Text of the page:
Finance ministers and central bank governors of G20 nations, including India, will brainstorm here for two days beginning tomorrow to chalk out strategies for faster and sustainable global growth, taxation reform and infrastructure funding.
Besides, developing countries such as India will pitch for the much-awaited quota reforms in the International Monetary Fund (IMF), seeking a greater say in global affairs. The global economy and infrastructure are key discussion points on the agenda for the G20.
India's Finance Minister P Chidambaram will discuss key challenges facing the global economy, IMF quota reforms, issues related to investment and infrastructure, financial regulation and tax matters, according to a statement.
Earlier in the day, US Treasury Secretary Jack Lew said further progress is needed globally to achieve faster and more balanced growth around the world. "Despite signs of improvement, global growth remains uneven and well below potential, while unemployment remains stubbornly high in many places," the G20 portal quoted him as saying. Treasurer of host Australia Joe Hockey said over the next few days, infrastructure will be the key discussion point. For many of our countries, we've run out of money, from the government perspective...we need to facilitate more private sector investment in infrastructure and particularly in essential, productive infrastructure in order to get the growth that is so necessary for our economies," he said.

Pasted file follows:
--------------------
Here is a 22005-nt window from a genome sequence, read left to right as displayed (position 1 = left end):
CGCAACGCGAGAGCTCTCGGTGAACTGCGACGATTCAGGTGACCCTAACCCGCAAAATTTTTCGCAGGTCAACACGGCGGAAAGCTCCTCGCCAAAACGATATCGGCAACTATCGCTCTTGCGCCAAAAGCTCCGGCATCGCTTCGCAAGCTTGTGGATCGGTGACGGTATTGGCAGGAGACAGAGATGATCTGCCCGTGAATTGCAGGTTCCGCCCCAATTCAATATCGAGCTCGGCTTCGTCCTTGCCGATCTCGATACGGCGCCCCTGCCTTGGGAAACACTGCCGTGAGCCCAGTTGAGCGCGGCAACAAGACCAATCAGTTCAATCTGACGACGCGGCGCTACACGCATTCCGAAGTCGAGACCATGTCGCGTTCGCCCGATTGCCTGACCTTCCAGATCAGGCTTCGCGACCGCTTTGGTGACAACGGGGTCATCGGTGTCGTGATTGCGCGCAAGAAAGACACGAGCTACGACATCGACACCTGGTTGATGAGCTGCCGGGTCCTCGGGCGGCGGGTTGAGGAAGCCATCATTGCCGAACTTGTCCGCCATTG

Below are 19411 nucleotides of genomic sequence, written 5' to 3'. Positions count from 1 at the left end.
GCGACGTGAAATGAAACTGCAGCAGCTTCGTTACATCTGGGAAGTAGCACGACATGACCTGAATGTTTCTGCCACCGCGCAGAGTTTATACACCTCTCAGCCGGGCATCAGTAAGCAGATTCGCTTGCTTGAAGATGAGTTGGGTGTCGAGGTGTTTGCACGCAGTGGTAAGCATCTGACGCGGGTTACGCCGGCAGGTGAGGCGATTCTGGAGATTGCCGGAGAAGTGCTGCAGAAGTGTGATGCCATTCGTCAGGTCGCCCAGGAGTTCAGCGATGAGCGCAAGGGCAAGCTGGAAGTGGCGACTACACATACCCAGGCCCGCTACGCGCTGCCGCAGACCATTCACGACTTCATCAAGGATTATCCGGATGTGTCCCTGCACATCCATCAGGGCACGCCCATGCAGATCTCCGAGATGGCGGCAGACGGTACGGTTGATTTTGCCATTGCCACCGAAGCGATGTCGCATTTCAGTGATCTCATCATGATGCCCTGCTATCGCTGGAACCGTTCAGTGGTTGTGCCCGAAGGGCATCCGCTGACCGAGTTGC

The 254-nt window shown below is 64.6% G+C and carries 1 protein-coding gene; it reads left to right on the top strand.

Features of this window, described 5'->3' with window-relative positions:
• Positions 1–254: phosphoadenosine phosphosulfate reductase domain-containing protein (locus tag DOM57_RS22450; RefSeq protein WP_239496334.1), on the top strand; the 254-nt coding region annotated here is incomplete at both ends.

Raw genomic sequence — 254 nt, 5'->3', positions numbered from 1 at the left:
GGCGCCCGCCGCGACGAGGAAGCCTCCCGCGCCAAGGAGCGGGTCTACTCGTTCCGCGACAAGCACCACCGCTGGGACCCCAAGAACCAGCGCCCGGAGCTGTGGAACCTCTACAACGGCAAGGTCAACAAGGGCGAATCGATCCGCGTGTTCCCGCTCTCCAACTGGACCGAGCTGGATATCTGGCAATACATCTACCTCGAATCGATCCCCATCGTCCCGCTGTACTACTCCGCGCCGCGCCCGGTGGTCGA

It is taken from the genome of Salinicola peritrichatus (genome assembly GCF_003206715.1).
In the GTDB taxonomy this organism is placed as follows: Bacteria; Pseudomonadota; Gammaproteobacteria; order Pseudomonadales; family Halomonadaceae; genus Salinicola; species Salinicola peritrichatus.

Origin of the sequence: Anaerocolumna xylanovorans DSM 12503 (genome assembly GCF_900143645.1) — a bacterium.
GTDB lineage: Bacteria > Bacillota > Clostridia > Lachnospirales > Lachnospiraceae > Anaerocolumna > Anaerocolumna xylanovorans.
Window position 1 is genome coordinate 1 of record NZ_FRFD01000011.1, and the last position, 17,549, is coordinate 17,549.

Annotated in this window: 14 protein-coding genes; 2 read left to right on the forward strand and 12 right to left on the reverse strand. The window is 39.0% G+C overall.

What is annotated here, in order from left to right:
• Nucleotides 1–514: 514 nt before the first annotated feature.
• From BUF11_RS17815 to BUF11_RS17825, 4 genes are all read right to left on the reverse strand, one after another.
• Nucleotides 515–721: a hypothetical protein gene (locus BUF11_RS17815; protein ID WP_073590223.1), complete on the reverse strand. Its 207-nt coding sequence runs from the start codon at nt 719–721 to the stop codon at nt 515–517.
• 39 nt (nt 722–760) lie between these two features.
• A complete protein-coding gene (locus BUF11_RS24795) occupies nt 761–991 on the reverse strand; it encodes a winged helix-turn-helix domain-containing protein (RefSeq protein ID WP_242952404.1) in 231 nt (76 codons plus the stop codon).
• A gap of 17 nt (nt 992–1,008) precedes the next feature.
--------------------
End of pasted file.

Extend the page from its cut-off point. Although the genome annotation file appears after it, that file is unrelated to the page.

About USD 57 trillion is needed to fund infrastructure globally by 2030, according to McKinsey Global Institute. Lew said tax reform was among the G20's most crucial initiatives. "The G20's work on tax cooperation is among our most important new initiatives," AFP quoted Lew as saying.
"Automatic exchange of information has quickly become the new global standard, and I believe that the G20 should continue to provide its full support and encourage all nations to adopt the standard," he added.